Saldana said later in her testimony that ICE field officers can use prosecutorial discretion to detain illegal aliens if they believe that the person “presents a public safety threat.”

“In this case Sarah Root is dead,” Sasse pointed out. “What if someone kills a U.S. citizen? That doesn’t meet the threshold?”

Saldana responded with a confusing if not inaccurate answer.

“That was after the fact, sir,” she said.

“I understand that that person was injured and had not, when that four hour period of time, seriously injured, but had not passed away until later.”

It is unclear what Saldana meant by that statement. Root died on Jan. 31. Mejia bonded out of jail a week later.

ICE did not respond to a request for comment seeking clarification.

According to Sasse and various news reports, ICE spokesman Shawn Neudauer said last month that the case “did not meet ICE’s enforcement priorities” under President Obama’s Nov. 2014 enforcement priority policy because Mejia “had no prior significant misdemeanor or felony conviction record.”

ICE does not necessarily detain illegal aliens who have pending felony charges, apparently even in cases of felony vehicular homicide.

Obama’s enforcement priority executive action, which has come under intense criticism, places a priority on deporting illegal aliens with felony records, significant misdemeanor convictions, gang ties and those who pose terrorist threats.

He de-prioritized illegal aliens with convictions for drunk driving and lesser assault charges, including even domestic assault.

“It is a judgement that is being exercised by the person based on what they see at the time,” Saldana said of prosecutorial discretion, adding that in the Root case it “could have been exercised a different way.”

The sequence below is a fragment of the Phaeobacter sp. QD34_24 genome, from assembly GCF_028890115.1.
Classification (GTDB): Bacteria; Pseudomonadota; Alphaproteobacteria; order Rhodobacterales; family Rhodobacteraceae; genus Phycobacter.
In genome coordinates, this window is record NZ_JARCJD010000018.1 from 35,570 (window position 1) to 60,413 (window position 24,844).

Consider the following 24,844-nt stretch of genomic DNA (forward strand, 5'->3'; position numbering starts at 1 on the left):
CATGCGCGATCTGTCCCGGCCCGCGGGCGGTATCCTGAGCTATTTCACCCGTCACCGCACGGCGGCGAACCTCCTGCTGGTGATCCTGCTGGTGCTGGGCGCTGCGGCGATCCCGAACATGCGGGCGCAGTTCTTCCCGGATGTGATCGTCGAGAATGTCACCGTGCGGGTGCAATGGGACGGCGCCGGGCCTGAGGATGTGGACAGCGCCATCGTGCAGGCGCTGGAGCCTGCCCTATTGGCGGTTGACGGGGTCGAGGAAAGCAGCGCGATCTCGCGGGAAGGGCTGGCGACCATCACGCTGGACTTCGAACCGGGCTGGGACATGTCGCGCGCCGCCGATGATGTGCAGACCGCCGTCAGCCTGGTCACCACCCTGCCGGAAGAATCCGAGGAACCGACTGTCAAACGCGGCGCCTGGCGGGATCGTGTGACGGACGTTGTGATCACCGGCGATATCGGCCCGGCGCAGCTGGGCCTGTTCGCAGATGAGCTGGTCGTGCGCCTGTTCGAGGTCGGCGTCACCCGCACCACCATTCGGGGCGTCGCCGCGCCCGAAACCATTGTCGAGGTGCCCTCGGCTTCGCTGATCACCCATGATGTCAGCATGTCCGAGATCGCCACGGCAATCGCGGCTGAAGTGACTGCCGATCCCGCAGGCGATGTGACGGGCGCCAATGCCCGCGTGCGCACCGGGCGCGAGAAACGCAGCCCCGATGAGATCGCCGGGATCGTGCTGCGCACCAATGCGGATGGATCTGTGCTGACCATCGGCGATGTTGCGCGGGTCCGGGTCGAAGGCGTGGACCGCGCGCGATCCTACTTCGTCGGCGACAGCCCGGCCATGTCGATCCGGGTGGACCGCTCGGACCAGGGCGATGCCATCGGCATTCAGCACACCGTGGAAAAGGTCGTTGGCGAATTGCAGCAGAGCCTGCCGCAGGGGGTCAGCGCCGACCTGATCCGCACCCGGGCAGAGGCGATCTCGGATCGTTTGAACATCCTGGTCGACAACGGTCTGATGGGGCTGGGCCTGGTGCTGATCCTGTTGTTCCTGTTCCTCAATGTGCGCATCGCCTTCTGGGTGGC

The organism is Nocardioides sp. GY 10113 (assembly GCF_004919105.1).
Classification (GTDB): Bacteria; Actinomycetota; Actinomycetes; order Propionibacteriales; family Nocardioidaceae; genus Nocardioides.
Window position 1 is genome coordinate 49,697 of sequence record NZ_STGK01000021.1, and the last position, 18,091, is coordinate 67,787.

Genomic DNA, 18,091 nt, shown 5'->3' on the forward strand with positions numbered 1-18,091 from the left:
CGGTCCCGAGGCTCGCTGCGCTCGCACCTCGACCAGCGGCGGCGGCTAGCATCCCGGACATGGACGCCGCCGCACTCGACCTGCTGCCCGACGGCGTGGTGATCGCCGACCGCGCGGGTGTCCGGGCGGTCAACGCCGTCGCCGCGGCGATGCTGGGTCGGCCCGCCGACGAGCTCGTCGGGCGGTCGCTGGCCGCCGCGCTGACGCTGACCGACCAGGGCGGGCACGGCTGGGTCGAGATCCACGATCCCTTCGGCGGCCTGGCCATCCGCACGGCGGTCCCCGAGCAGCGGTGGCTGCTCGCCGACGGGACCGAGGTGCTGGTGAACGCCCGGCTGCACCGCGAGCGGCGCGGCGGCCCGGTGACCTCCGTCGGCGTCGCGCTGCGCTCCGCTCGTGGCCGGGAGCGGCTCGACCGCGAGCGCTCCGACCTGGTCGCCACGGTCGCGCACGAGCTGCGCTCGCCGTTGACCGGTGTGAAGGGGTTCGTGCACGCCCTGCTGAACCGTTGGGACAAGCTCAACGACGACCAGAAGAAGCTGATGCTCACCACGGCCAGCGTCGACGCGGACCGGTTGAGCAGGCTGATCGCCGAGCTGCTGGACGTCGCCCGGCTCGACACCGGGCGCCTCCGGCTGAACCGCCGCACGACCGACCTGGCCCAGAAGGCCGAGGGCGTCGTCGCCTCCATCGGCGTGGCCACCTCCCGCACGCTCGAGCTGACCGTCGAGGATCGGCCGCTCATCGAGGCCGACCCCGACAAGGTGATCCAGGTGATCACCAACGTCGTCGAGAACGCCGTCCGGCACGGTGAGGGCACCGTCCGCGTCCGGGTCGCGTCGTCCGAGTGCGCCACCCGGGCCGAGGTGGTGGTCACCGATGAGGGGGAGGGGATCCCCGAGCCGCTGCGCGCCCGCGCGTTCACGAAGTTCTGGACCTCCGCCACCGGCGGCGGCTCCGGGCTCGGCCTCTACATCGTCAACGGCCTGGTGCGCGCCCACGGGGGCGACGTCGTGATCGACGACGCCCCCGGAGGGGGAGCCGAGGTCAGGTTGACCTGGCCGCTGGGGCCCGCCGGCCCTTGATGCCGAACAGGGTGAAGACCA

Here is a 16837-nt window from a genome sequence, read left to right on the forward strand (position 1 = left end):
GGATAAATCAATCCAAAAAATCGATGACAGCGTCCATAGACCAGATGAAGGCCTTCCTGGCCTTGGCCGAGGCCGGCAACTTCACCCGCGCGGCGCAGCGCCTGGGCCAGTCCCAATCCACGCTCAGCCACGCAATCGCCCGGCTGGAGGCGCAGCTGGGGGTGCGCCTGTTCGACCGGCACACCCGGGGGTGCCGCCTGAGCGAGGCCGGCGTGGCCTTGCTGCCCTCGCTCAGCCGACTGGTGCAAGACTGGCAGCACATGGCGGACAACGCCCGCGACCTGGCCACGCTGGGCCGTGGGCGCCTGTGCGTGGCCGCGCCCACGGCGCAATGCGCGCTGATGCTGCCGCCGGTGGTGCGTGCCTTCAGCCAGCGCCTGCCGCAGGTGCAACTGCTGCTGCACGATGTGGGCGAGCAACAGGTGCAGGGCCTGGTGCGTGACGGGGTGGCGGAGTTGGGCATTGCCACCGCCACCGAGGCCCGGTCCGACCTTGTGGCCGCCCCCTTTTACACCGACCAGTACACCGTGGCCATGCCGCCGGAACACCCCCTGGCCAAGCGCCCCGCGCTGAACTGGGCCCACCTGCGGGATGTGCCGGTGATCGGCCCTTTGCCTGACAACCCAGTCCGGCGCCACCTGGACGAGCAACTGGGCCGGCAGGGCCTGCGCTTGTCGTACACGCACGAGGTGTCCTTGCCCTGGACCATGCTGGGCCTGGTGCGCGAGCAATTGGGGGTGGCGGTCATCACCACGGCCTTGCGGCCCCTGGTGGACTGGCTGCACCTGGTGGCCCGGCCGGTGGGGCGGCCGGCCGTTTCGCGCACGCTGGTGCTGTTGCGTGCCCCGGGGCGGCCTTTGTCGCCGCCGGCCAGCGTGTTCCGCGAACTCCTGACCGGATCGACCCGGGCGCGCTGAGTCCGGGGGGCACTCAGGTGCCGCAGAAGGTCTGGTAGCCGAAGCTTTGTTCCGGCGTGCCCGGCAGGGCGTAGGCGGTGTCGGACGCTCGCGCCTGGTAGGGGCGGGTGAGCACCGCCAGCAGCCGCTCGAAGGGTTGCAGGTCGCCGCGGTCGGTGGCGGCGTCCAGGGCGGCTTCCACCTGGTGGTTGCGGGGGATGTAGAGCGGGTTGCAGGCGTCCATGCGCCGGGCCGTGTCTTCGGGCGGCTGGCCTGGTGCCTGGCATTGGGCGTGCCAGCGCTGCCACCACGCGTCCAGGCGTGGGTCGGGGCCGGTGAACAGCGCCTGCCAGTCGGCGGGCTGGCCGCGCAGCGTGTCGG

“That’s us looking back,” she continued. “I want to look forward so that we don’t have that situation arise again.”







Fast and Furious Weapons, Continue to Surface

‘Fast and Furious’ weapon linked to shootout in Mexico

USAToday: A new accounting of guns that were allowed to be trafficked to Mexico as part of a botched U.S. firearms investigation shows that one of the weapons was used last year in a deadly shootout that left three Mexican police officers dead.

A Justice Department summary provided to two Republican congressional committee chairmen Tuesday found that a WASR-10 rifle, purchased six years before in the U.S., was one of three rifles fired in the July 27 assault in the town of Valle de Zaragoza. It was not immediately known which weapon caused the officers’ fatal wounds.

Nevertheless, Bureau of Alcohol Tobacco Firearms and Explosives officials traced the WASR rifle to a Nov. 12, 2009, transaction that was part of the flawed federal gun trafficking operation, known as “Operation Fast and Furious.”